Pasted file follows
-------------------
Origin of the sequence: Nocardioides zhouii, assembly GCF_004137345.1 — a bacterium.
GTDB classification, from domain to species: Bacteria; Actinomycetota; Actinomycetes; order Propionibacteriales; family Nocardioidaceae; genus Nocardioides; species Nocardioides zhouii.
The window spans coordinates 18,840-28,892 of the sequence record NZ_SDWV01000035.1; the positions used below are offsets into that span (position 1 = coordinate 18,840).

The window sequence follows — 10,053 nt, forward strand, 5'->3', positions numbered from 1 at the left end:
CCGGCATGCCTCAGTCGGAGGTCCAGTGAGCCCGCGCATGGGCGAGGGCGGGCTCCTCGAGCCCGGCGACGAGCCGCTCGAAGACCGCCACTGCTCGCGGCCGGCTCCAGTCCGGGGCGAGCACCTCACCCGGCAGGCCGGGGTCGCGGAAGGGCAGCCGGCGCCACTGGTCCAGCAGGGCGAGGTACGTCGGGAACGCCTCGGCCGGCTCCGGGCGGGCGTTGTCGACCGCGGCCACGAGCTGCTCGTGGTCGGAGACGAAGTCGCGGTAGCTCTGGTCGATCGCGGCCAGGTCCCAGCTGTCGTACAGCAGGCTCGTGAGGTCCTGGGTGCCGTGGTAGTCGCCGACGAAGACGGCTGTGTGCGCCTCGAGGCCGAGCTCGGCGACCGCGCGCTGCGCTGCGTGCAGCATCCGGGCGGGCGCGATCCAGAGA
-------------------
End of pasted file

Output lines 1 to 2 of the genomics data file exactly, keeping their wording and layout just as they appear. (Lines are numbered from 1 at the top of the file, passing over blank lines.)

Origin of the sequence: Nocardioides zhouii, assembly GCF_004137345.1 — a bacterium.
GTDB classification, from domain to species: Bacteria; Actinomycetota; Actinomycetes; order Propionibacteriales; family Nocardioidaceae; genus Nocardioides; species Nocardioides zhouii.